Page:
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Haemostasis. 1994 Mar-Apr;24(2):81-5.

Molecular genetics aspects of factor XI deficiency and Glanzmann thrombasthenia.

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1
Institute of Thrombosis and Hemostasis, Sheba Medical Center, Israel.

Abstract

Factor XI deficiency and Glanzmann thrombasthenia are among the hereditary disorders frequently encountered in Israel. Factor XI deficiency is particularly frequent in Ashkenazi (European) Jews with 1:190 individuals affected by the severe deficiency and 8.1% of the population being heterozygotes. So far 4 mutations causing factor XI deficiency have been identified of which the type II (a non-sense mutation) and type III (a missense mutation) are predominant and type I and IV observed only in 5 families. Recently, the type II mutation was observed in Iraqui-Jews as well with 3.7% of 400 unrelated subjects being heterozygotes and with the type III mutation completely absent. Since Iraqui-Jews represent the original gene pool of Jews who lived in Babylon 2500 years ago we hypothesize that the type II mutation is ancient and that the type III mutation occurred more recently, after the divergence of the original Babylonian Jews into Ashkenazi, Sephardic (Spanish) and Middle Eastern Jews. Preliminary data on factor XI intragenic polymorphic markers indeed indicate that type II and type III mutations reside on chromosomes each characterized by a different specific haplotype. Fifty living patients with type I Glanzmann thrombasthenia (28 families) have been observed in Israel. Most of them are Iraqui-Jewish and the rest are Arabs (5 families) and one Iranian Jewish. All Iraqui-Jewish patients have an IIbp deletion within exon 12 of the glycoprotein (GP) IIIa resulting in a shift of the reading frame that leads to premature termination of the GPIIIa synthesis.(ABSTRACT TRUNCATED AT 250 WORDS)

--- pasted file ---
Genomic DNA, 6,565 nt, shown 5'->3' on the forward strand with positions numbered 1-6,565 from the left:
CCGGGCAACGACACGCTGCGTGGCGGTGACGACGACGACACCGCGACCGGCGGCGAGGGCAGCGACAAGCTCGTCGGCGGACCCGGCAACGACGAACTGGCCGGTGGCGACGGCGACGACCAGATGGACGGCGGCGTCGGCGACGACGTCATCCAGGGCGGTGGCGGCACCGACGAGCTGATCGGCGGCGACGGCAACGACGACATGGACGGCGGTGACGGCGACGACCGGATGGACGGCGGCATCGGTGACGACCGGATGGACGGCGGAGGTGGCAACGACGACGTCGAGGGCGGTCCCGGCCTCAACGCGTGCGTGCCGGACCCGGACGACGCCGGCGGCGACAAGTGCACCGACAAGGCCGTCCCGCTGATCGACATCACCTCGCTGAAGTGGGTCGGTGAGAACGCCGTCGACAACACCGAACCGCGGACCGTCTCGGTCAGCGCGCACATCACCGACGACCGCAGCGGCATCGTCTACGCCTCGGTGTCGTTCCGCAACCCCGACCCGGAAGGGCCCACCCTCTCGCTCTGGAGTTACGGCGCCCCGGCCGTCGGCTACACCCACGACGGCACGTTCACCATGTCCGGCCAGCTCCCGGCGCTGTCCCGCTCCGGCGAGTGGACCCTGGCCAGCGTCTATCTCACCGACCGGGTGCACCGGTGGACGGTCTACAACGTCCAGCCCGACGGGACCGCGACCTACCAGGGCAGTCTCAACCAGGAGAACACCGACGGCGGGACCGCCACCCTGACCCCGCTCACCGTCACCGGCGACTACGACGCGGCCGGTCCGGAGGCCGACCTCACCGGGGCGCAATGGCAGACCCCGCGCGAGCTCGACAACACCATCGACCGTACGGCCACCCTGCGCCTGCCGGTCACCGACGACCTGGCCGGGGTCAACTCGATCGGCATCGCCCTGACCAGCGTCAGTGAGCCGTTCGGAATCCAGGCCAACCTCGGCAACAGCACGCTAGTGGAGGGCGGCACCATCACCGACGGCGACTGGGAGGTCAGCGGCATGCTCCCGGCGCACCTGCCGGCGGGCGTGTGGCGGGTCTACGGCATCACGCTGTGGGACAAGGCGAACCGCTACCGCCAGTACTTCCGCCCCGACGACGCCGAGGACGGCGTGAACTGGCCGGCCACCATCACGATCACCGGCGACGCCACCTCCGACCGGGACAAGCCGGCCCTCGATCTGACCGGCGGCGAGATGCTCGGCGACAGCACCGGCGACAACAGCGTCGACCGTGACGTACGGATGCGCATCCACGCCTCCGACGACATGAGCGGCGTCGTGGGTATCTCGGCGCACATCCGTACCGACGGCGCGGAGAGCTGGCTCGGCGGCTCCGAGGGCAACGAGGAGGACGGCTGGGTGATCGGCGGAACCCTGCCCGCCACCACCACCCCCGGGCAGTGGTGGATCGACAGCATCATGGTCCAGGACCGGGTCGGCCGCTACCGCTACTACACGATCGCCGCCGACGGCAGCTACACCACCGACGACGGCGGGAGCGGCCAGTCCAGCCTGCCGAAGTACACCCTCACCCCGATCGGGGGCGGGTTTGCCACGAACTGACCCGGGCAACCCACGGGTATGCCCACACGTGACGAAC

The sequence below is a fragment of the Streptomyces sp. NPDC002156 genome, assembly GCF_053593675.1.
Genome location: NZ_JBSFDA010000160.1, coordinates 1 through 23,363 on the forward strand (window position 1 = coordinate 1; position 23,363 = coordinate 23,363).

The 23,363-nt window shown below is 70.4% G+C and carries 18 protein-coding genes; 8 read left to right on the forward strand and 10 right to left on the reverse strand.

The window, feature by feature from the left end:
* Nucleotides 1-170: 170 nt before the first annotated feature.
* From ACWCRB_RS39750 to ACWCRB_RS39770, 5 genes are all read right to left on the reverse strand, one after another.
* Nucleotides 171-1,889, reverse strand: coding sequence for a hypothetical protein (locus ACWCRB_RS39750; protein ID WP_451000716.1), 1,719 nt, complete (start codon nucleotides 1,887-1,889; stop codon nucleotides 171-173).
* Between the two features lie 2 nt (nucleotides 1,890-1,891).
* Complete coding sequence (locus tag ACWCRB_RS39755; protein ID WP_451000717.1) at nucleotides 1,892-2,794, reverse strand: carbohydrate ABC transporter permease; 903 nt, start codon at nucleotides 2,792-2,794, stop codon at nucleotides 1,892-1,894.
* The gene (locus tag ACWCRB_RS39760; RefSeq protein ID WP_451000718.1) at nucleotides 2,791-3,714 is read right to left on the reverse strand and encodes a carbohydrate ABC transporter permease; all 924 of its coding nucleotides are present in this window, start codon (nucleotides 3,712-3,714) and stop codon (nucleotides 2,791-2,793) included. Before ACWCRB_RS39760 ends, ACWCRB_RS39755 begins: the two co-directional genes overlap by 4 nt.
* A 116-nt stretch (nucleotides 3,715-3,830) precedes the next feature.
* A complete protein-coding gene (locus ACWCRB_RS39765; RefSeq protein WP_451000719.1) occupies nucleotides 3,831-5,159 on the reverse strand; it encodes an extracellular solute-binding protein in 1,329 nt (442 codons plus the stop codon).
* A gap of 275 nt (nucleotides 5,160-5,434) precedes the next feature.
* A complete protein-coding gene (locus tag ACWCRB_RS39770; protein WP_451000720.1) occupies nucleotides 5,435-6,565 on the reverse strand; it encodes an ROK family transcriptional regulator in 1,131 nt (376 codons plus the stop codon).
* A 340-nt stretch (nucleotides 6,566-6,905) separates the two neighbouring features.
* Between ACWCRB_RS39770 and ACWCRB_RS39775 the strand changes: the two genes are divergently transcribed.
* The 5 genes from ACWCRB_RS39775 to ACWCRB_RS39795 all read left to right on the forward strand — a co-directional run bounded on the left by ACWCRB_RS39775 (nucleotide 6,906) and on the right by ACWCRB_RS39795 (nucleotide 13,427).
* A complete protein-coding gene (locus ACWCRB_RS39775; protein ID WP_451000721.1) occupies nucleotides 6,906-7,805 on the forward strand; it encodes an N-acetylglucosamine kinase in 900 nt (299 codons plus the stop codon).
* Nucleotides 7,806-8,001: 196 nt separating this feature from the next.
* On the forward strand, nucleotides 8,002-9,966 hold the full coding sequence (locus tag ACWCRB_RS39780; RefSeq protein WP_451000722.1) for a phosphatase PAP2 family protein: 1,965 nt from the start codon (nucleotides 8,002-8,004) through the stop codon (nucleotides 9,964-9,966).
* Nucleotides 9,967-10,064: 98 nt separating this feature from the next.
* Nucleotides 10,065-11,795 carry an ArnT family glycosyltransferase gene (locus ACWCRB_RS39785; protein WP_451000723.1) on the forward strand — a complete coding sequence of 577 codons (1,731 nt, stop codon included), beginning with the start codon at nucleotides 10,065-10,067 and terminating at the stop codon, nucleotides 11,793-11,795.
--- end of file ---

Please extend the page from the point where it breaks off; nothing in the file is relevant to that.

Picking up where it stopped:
PMID:
7959366
[Indexed for MEDLINE]
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